With gyroscopic behavior, the azimuth angle 0° < ∅ < 90° increases, thereby decreasing the rotational momentum or spinning (gradual process) about its own axis. Eigenfunctions, for magnetic excitations, change exponentially with azimuth angles, i.e., Φ = e±im∅, where ∅ is the azimuth angle and “m” is the magnetic moment due to varying basal area of the cone. With increasing ∅, the basal area of the cone increases and hence the magnetic excitations due to magnetic moments at their characteristic precessional frequencies.
A new method based on f-qubits, using “ring and field” operators and “chiral operators” with their corresponding Dirac addresses for bosons and fermions followed by Dirac Hermitian Hamiltonian for encryption and decryption, is proposed. Memory enhancement and data processing rate are exploited in the honeycomb lattice of graphene based on magnetic excitations of Dirac bosons. Each boson on a ring will have a different magnitude of magnetic excitation due to precessing, whereas fermions wrapped at the edges on a ring will accomplish pyramidal switching. This is how a 2D graphene lattice will be used for encryption, decryption, and control. A quantized, stretched, twisted, and twigged electron in the momentum space without scattering with other electron(s) changes its configuration to produce a new quantum state—a garland with six precessing Dirac bosons and three spinning fermions wrapped at a ring but all connected with a braid (stretched electron quanta-wire). Mathematical relations are developed and exploited for nanotechnology based on encryption, decryption, and control with switching. This is a paradigm shift in terms of f-qubits and their applications. Our wave functions at 0.1 ≤ nf ≤ 0.9 are different from Laughlin wave functions18 because we are using a vector matrix of nfxg2/ℏc, where 0.02 ≤ g2/ℏc ≤ 0.08 for “quantum chiral states” following topological phases.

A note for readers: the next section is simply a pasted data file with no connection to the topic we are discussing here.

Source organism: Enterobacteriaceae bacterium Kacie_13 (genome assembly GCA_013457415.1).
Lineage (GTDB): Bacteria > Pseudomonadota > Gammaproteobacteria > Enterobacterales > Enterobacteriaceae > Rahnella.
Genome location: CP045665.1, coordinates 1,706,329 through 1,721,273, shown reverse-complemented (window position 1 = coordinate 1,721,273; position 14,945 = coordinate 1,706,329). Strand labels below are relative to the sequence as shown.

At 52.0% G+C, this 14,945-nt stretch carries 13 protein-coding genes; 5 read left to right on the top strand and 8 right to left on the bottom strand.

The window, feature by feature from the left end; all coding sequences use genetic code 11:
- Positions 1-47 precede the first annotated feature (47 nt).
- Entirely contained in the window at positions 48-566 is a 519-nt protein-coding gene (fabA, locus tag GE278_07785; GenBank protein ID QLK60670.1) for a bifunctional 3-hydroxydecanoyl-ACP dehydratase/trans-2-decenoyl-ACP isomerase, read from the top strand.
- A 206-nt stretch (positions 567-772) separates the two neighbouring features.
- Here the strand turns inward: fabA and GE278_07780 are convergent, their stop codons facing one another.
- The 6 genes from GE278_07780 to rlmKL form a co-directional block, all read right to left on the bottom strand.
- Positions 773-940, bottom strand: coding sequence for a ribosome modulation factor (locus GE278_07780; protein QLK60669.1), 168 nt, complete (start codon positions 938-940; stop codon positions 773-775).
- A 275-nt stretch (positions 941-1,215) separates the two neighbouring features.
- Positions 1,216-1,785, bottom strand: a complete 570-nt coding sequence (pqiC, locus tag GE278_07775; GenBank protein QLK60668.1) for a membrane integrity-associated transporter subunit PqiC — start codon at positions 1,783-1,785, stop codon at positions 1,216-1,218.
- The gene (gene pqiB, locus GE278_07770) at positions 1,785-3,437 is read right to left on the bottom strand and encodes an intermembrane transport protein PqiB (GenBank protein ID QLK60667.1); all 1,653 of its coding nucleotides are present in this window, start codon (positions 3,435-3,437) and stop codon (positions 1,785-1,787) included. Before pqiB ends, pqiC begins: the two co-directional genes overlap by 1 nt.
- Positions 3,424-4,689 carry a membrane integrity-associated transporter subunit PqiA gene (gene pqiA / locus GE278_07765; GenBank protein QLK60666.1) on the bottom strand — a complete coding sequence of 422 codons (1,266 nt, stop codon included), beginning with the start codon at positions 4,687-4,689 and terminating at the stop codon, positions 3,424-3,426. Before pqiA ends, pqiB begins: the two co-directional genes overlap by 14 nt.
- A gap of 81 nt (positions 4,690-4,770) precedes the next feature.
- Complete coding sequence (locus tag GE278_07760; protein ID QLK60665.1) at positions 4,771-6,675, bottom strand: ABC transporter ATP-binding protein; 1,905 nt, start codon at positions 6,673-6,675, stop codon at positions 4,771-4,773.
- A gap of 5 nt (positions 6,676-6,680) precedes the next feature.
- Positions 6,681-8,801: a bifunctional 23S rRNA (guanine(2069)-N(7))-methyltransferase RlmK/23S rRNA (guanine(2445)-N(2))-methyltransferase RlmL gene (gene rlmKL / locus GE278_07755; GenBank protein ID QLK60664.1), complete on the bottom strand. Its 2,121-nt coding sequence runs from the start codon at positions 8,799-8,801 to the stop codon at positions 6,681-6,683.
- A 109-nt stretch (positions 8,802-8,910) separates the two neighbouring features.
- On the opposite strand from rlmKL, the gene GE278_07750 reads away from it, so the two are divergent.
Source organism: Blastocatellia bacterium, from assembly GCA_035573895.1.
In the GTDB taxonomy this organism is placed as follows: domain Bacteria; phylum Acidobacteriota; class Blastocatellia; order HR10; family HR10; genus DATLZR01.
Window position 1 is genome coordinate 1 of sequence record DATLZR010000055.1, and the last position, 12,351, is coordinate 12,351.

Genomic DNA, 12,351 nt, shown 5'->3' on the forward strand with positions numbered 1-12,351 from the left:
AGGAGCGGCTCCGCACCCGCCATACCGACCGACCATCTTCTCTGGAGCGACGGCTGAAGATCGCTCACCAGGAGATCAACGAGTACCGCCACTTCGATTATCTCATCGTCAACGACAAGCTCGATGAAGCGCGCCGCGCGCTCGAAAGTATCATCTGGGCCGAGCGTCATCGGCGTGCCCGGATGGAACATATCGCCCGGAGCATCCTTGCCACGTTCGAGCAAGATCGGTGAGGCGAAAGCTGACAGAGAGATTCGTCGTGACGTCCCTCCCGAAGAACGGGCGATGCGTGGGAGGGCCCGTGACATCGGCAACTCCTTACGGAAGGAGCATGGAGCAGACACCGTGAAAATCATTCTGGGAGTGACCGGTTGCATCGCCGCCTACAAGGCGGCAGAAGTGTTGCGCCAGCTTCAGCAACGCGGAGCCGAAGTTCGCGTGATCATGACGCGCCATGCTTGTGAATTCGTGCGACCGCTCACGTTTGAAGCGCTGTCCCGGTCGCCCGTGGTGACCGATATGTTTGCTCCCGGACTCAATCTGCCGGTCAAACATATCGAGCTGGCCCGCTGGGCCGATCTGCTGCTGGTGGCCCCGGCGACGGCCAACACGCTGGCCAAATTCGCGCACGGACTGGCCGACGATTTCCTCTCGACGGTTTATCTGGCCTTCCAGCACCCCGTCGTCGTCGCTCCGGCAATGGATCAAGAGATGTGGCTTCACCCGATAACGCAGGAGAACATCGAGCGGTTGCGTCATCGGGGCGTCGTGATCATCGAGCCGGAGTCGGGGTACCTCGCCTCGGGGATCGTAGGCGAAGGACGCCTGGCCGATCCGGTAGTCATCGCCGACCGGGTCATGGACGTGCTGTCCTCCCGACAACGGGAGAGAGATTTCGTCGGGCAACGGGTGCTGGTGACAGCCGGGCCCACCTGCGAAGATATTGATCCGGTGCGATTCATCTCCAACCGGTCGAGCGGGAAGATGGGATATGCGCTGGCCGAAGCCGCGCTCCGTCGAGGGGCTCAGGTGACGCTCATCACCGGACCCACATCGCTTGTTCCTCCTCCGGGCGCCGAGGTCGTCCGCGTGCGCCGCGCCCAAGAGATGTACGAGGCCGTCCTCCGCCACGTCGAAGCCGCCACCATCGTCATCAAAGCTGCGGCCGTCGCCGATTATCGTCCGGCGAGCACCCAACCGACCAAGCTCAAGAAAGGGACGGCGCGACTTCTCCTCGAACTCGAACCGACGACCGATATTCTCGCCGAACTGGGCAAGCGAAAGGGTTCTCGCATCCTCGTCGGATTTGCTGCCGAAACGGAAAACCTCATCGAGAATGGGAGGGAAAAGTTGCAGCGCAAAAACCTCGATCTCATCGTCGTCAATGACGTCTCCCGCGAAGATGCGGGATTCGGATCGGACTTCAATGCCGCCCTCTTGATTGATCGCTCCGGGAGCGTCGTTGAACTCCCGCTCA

An eigenfunction (with warped curvatures of topological space and time) for stretched and twisted electron quanta is obtained by using Fourier transforms, Gaussian behavior of wave packets, complex contour integrations, theory of residues, and Parseval’s theorem. Electrons when quantized exist in the form of stretched, twisted, and twigged states, i.e., topological quantum states.25,26 Two or more than two electrons in the quantized states are warped in space–time as quasiparticles in the form of quantum braids. The free electron has a size of 5 × 10−14 m. When quantized, its size is stretched in the range of 10–15 × 10−13 m. Previously, we had obtained eigenfunctions for a twisted and twigged quasiparticle (a quantized electron in the momentum space).26